The WRN was probably the biggest club in the country with in excess of 3000 members so whatever your views, I guess you could say a lot of women felt the need for a female only club. I am sure there are plenty of good mixed clubs out there but equally, a significant number that perhaps need to look at why they are not attracting these female runners.
It's a bit like trainers I suppose. Plenty of women are happy to run in men's shoes but some of us prefer ones that are specifically designed with our needs in mind.
At the end of the day anything that gets people running has to be a good thing, hasn't it?
Interestingly I have just written a piece for my club newsletter on this. I contacted the relevant Government Department for advice and this is what I was told:
Runners are pedestrians and should follow the pedestrian rules in The Highway Code. It may not be safe to run on some narrow or winding roads or roads with poor visibility so any route should be considered carefully and behaviour adjusted accordingly. Ideally, if there is no pavement and people are walking or running on the roads they should follow rule 2 of The Highway Code. However, it may not always be practical or desirable for large groups of people to do so e.g. large groups of people may find it difficult to walk or run in single file, especially on narrow roads or in poor light. In those circumstances runners should follow rule 5 of the Code. Rule 2If there is no pavement, keep to the right-hand side of the road so that you can see oncoming traffic. You should take extra care and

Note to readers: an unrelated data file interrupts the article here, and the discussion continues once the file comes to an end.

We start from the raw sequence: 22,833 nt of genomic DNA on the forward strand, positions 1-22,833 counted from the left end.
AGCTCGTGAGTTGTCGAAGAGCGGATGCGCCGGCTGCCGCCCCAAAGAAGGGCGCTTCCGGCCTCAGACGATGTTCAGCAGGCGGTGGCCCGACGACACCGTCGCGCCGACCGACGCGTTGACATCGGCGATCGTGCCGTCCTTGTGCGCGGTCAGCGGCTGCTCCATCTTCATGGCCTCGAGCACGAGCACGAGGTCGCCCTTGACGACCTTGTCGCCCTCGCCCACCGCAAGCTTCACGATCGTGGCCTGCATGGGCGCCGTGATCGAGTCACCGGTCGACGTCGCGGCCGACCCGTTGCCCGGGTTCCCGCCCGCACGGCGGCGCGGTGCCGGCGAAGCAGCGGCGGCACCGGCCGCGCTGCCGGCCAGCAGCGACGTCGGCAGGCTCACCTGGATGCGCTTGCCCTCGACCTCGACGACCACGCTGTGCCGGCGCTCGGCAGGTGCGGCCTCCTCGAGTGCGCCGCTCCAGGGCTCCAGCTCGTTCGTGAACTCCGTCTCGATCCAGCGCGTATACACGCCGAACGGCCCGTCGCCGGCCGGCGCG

Be prepared to walk in single file, especially on narrow roads or in poor light
keep close to the side of the road
It may be safer to cross the road well before a sharp right-hand bend so that oncoming traffic has a better chance of seeing you. Cross back after the bend.Rule 5Organised walks. Large groups of people walking together should use a pavement if available; if one is not, they should keep to the left. Look-outs should be positioned at the front and back of the group, and they should wear fluorescent clothes in daylight and reflective clothes in the dark. At night, the look-out in front should show a white light and the one at the back a red light. People on the outside of large groups should also carry lights and wear reflective clothing.
Imagine the Race For Life on a much larger scale and run in exotic surroundings. Women of all ages and abilities, some wearing full traditional Moroccan dress, few wearing "proper" running gear and you pretty much have it. Ten years ago, Nawal El Moutawakel, the Moroccan Olympic Gold medal winner, organised the first women's only 10K race through the streets of Casablanca and how it's grown.
This year it attracted some 26,000 entries, there were 9 Portaloos and no queue! Imagine that anywhere else.
The Moroccan women were facinated by the strange bunch of Western ladies who had decided to join them. As we entered the holding area we were greeted by a lady who kissed us on both cheeks before disappearing into the crowd; that's never happened before!
Photo after photo was taken. Arms around complete strangers all beaming away, just happy to be there. An impromptu warm up and our group rapidly swelled in numbers. We were dancing and laughing. Language proved no barrier as we highlighted the difference in the number of layers we were wearing compared to them. A veiled lady , I'm guessing in her late 70s, lifted her skirt to reveal beautifully embroidered long johns. Now that's what I call empowerment.
We weren't actually sure when the race started but that didn't seem important as we were there for atmosphere, not a PB. They walked, they ran. The men on the side lines giving their support. Young girls taking off trainers and continuing bare foot because they weren't used to them. A sea of gold tee shirts proudly proclaiming "There is no finishing line". How true.